Note that innocence cannot be pleaded as an excuse for misrepresentation. Taxpayers thus have to make sure about the content of any statement they make regarding their tax affairs before making such a statement.

“Non-disclosure” means failure to reveal a fact if there is a duty to disclose it. Whether or not there is an intention to conceal it is irrelevant.

  1. The above fraud, misrepresentation or non-disclosure of the material facts was the direct cause that the taxpayer had been assessed for a lower amount of tax than if the taxpayer had disclosed these material facts referred to in section (i) above, to SARS.

There must be evidence of a direct link between the non-disclosure or misrepresentation of the material facts and the taxpayer paying too little tax. If the fraud, non-disclosure or misrepresentation of the material facts did not cause the taxpayer to be liable for less tax than he was assessed for without the material facts, the second requirement listed above is not met and SARS shouldn’t be able to apply this section of the TAA.

Generally the onus of proving that income is not taxable or that an expense is tax-deductable rests with the taxpayer. However, if SARS wants to apply the provisions of this section of the TAA, the onus of proving that the above requirements are met, rests with the Commissioner.

It seems that if the fraud, non-disclosure or misrepresentation of material facts did take place but did not cause the taxpayer to pay less tax than if SARS had been in possession of these material facts, and SARS would have assessed the taxpayer in exactly the same way as with the original assessment, despite SARS becoming aware of the material facts now, SARS cannot claim that the under-assessment was due to that fraud, non-disclosure or misrepresentation of the material facts.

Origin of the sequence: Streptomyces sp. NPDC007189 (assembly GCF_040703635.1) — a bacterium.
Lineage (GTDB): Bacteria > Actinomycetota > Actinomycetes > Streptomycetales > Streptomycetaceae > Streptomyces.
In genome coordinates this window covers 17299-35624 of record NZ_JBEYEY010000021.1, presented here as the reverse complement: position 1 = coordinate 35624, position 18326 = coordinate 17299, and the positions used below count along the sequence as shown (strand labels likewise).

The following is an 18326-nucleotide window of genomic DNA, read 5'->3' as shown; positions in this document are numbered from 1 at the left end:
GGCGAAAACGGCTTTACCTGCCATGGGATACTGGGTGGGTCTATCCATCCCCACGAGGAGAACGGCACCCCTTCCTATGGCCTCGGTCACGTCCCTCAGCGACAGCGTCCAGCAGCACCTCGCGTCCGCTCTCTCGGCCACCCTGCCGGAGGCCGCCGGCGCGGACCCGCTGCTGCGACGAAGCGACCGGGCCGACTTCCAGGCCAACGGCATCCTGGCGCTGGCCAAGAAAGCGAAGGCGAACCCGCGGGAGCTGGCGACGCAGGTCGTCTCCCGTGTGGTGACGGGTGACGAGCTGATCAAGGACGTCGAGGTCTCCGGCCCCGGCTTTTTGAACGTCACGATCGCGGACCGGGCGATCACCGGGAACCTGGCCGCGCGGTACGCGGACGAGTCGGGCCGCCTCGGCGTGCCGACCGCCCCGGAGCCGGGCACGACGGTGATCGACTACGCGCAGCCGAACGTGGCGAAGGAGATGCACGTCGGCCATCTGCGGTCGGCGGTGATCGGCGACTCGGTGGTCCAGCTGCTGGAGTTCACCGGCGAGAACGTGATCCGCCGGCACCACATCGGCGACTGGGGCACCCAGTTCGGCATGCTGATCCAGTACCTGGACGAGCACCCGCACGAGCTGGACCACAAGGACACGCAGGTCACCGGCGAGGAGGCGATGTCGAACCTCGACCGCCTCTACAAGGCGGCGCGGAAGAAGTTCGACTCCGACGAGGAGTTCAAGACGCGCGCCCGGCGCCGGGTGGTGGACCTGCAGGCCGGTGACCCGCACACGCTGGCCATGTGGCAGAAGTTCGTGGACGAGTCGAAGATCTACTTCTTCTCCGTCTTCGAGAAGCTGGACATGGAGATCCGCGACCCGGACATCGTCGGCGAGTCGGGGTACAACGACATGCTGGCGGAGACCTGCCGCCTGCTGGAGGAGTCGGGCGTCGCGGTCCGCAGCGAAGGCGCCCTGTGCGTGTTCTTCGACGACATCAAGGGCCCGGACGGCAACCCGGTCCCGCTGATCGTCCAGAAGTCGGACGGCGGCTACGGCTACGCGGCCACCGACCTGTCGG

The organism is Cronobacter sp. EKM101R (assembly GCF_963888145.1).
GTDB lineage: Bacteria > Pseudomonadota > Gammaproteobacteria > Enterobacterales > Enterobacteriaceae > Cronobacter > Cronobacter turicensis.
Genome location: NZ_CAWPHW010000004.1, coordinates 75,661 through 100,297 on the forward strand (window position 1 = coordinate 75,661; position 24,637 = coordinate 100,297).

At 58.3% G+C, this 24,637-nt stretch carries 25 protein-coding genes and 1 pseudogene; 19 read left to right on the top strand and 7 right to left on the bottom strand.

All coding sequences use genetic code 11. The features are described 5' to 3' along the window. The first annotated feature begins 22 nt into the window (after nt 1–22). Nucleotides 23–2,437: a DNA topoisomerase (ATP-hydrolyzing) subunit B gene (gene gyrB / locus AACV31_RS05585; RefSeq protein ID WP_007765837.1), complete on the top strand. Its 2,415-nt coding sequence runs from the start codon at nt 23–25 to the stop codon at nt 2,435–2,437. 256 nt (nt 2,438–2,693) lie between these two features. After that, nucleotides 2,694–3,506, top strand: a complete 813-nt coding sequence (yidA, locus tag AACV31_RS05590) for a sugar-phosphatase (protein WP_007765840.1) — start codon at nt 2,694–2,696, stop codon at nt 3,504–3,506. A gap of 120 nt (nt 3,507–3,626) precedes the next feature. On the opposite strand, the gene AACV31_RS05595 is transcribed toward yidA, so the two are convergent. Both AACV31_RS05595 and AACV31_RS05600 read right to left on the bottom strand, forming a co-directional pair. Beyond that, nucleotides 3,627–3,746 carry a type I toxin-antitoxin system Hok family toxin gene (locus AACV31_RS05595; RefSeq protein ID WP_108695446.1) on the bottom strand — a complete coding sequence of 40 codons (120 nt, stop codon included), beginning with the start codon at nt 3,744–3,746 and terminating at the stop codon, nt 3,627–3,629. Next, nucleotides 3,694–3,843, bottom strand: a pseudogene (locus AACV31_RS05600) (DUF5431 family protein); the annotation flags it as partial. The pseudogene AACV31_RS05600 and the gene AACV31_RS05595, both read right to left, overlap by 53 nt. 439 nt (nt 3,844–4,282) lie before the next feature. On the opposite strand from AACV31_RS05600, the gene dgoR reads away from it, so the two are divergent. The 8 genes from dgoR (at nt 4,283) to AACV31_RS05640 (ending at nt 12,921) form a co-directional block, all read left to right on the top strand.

If SARS wants to issue an additional assessment on the basis of requirement (i) above but requirement (ii) is not met, the taxpayer can deal with this situation using the objection and appeal provisions available.

In the light of SARS’s tools to go back and prescribe assessments for old tax years, it might be prudent to keep tax records for longer than the required retention periods prescribed by SARS.

Reference List:

This article is a general information sheet and should not be used or relied on as legal or other professional advice. No liability can be accepted for any errors or omissions nor for any loss or damage arising from reliance upon any information herein. Always contact your legal adviser for specific and detailed advice. Errors and omissions excepted (E&OE)

Bail or not

A1People are often outraged when they hear of accused persons who have been released on bail. In this article the factors to be considered when deciding whether someone should be let out on bail or not will be discussed. This will allow us to better understand why someone has been released on bail or why they have not.

According to section 35(1)(f) of the Constitution[1] everyone who is arrested for allegedly committing an offence has the right to be released from detention if the interests of justice permit, subject to reasonable conditions. This provision sets out that the law cannot take away an innocent person’s freedom arbitrarily but recognises that in certain circumstances it may be in the interests of justice to take away or limit this freedom.[2]